My mom found out she had this when she had a hysterectomy. Right now the only known way to diagnose endometriosis is by having exploratory laparoscopic surgery. If you have symptoms and need a definite diagnosis, know that surgery is the only known way. There are advancements being made where doctors are researching menstrual blood to see if it can be detected this way. However, this may take years to nail down the research.
If you are curious about laparoscopic surgery, read my other linked articles.
There are four different stages for endometriosis:
Stage I minimal
Stage II mild
Stage III moderate
Stage IV severe
The stage you are diagnosed with depends on many factors including but not limited to, location and depth. I can tell you I was stage II with some adhesions on my ovary, fallopian tubes, and more severe near my rectum.
Another person I know was categorized as Stage IV because she had it all over her female organs and also had chocolate cysts.
Finding a Specialist
When looking for a specialist, ensure you find a functional doctor and not a conventional doctor.
Conventional doctors are taught to look at the symptoms and then prescribe medication accordingly. Medicine is given to cover up the problem and not to take the underlying root cause away.
These doctors look at the whole picture. My functional doctor wanted to know what was happening to my body. She gave me the above blood tests and tested way more. The first time I had my blood drawn they took 25 vials of blood! The lab had to draw blood from both arms because it was too much. However, it was very insightful and I learned more about my body than I had known previously.
I cannot stress enough how important it is to find the right doctor. I write a lot about finding the right care because this is a matter of your health and pocketbook.
Here are my tips for finding the right specialist:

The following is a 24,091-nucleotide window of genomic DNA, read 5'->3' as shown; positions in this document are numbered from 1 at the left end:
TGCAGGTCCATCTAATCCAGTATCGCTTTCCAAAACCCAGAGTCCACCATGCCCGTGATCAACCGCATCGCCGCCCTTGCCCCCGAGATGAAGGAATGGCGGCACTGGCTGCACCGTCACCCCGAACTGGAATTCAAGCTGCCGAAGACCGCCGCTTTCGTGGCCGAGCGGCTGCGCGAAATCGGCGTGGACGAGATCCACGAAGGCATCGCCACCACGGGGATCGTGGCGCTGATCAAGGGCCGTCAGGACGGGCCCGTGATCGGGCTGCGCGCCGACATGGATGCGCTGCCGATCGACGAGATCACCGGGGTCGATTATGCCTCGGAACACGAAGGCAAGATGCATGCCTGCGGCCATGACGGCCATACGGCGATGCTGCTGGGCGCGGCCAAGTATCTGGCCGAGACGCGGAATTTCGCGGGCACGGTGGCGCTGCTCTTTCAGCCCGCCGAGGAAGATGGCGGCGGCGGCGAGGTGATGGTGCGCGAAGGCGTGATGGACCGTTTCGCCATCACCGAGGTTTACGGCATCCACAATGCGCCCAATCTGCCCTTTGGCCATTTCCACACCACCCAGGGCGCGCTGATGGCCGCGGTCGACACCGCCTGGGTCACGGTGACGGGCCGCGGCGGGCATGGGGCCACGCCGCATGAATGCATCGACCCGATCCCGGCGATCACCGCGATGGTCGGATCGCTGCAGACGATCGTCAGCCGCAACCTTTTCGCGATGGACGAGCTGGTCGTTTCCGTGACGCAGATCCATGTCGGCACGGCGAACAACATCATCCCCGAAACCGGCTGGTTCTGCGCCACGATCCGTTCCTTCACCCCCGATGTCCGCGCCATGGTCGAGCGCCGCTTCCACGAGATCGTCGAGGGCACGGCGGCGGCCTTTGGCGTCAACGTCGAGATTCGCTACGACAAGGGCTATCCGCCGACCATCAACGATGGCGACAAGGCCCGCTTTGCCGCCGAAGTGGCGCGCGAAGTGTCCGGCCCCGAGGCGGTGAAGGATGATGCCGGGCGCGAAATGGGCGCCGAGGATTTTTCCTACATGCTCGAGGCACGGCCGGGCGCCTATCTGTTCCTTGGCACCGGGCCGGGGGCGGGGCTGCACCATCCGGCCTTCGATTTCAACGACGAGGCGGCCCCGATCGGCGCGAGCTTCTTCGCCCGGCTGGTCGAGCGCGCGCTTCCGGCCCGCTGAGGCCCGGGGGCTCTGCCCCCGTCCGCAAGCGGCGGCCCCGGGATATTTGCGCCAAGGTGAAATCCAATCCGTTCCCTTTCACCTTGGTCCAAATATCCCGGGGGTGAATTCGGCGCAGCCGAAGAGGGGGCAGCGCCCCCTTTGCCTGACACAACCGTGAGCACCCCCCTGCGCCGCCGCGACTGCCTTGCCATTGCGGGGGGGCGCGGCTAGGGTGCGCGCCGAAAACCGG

- Join Facebook Endometriosis groups and ask for recommendations near your location
- Ask friends if they have any recommendations. Many times we do not open up about health issues with our friends or family. This is sad because I believe sharing knowledge is how we can help each other.
- Research blogs and see if they offer recommendations.
- Find doctors and research them to see if they are published and have trained with the best.
- Interview doctors. Nobody says you need to select one doctor and stick with them. Make as many appointments as you need and come prepared with questions. I always say follow your gut and you will know when you have found the right doctor.
I have a thyroid auto-immune disease so I had already found a fantastic functional doctor. She is the reason I found the fertility and endometriosis specialist who has been helping me. If you currently have a fantastic doctor, ask them if they have any recommendations.
Here are some resources that I have found to provide great information on endometriosis. The more information you know, the more powerful you can be and improve your health!
In addition, I think everyone should read this book. I also follow this doctor on Facebook and listen to live conversations he has about endometriosis and other interesting topics. You will also find out why I posted a link to progesterone.
If you have any additional resources about endometriosis, please share it in the comments.
Tracee Cornforth – https://www.verywellhealth.com/what-is-the-endometrium-2721857